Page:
When I hear many Americans discussing the appropriate contexts for the use of deadly force, I have noticed that there are some pretty key assumptions underlying the discussion that rarely--if ever--get examined. While I don't want to get into the chicken-egg question of which causes which, I would suggest that popular entertainment may give us a useful window onto some important fallacies.
Although I believe in peace as a way of life, I confess that I enjoy a shoot-em-up thriller as much as the next red-blooded American. The 1994 movie "True Lies" with Arnold Schwarzenegger, Jamie Lee Curtis, and Tom Arnold is a fun, and funny, example of the genre. Although it goes way over the top (come on, even Arnold S. couldn't avoid being sucked into the intakes of a hovering Harrier in the final fight scene), it also presented an interesting window into the popular perception of the violent hero.
For those who haven't seen the movie, the hero (Schwarzenegger) is a secret operative with a computer-salesman cover, and his wife (Curtis) has no clue of his real job till a scene when they are both in the middle of a firefight. Curtis' character is understandably freaked out, and at one point asks her husband "Did you ever kill anyone?" His answer, in that inimitable Terminator accent "Yeah, but they were all bad."
It goes even deeper with the novels of Tom Clancy--undoubtedly one of the best writers of gripping international warfare and subterfuge novels today. From "Hunt for Red October" on, the Jack Ryan series has made a ton of money on paper and film, all the while perpetuating the notion of American clandestine operations that are clearly always in the right and usually close to omnipotent. But the most telling dialog I remember in any of the Ryan series, comes from CIA agent John Clark. I'm sorry I don't remember if this was in "Clear and Present Danger" or "The Sum of All Fears," but I believe it was one of the two. Clark is a gritty character, who is often called upon to do the dirty work. He has no apparent compunctions about his task, and in fact says on several occasions that he does the things others would see as criminal, such as assassinations, kidnappings, dealings with "bad guys," because that is what is necessary to preserve the freedom of the rest of us to care about right and wrong.
This is not a unique feeling--we've heard it countless times from the Bush/Cheney administration over the past eight years in phrases like "taking the gloves off" and "preserving our freedom" in the "War on Terror." (btw, how do you declare war on fear? That name has always been disingenuous in my opinion) Consider this quote from Cheney ("Meet the Press" interview with Tim Russert, September 16, 2001):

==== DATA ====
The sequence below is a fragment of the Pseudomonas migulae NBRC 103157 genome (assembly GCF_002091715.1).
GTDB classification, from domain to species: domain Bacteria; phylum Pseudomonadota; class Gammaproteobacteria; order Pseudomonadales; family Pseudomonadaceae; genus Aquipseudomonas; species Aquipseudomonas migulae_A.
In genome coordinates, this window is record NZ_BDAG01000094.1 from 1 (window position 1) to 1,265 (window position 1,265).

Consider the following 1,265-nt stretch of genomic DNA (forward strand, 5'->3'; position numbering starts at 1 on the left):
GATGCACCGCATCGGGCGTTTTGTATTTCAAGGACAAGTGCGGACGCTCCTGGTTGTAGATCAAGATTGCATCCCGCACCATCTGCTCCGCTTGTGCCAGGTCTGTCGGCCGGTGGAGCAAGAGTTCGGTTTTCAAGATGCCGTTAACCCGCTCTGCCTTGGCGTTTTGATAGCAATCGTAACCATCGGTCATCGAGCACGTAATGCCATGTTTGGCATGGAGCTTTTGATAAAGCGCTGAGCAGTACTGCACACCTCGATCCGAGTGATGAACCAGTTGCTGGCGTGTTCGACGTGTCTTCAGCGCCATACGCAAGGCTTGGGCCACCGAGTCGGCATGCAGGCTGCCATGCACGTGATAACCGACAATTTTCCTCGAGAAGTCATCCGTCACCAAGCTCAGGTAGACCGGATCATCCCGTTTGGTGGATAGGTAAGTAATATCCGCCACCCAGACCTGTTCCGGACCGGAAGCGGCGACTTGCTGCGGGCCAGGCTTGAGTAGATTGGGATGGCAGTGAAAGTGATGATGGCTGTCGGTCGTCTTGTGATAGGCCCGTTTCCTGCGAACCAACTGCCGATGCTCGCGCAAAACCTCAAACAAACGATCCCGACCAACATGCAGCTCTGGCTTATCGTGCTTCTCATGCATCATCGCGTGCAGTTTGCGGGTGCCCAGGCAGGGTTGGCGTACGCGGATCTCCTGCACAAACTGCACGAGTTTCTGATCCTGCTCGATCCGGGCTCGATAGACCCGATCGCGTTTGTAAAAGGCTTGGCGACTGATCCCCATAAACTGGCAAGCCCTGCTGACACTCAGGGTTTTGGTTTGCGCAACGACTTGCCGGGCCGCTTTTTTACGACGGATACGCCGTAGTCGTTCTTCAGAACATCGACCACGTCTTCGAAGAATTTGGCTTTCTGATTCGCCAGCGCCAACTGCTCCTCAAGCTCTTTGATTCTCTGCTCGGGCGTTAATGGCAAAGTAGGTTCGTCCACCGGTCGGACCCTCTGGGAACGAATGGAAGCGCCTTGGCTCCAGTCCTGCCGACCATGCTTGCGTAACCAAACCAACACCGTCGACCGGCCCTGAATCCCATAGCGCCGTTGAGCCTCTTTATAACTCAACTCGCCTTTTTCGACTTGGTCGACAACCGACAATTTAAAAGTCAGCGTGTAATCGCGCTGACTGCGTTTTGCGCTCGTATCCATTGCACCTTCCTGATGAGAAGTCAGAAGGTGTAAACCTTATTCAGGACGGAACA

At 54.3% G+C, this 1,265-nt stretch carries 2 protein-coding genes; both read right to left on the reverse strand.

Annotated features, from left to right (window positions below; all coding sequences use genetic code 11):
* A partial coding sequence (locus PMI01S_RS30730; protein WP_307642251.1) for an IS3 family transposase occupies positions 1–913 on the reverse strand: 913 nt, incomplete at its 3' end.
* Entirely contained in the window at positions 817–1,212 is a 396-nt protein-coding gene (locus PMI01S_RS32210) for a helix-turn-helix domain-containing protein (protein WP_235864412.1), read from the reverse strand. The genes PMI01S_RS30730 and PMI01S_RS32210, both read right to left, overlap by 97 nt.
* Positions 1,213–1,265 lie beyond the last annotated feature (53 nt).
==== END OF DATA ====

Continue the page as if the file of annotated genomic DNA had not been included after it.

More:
We also have to work, though, sort of the dark side, if you will. We've got to spend time in the shadows in the intelligence world. A lot of what needs to be done here will have to be done quietly, without any discussion, using sources and methods that are available to our intelligence agencies, if we're going to be successful. That's the world these folks operate in, and so it's going to be vital for us to use any means at our disposal, basically, to achieve our objective.
The vital point that we must recognize is that most discussions defending the use of violence presuppose that "our side" is good, we know who the "enemy" is, that "enemy" is unequivocally "bad," and that the violence being contemplated or defended will either cow the enemy into submission or, by eliminating him, eliminate the problem. How can anyone object to killing "bad" people to "preserve the freedom" of "good" people?
Of course the real world isn't as simple as a Hollywood movie or a suspense-thriller novel. We don't have an omniscient narrator setting up the story of all the evil things we--the readers/viewers--can know which prove how bad the bad guys are. We are actors in the play, and we don't know (completely) who's good, who's bad, and how either will respond to our actions. Furthermore, in the fantasy world of our entertainment, collateral damage and suffering of innocent bystanders only happens when the callous "bad guys" do their thing, never when the "good guys" get the "bad guys."
Yet it is precisely these fantasies that seem to me to propel so much of the popular culture's support for war. . .at least until reality sets in some thousands of casualties later. And the notion that anyone, anywhere in the world, might see us as the "bad" actors, is utterly incomprehensible for far too many.
We cannot have a rational discussion about the use of force, if our perception of reality has more in common with our entertainment than it does with living, bleeding humanity.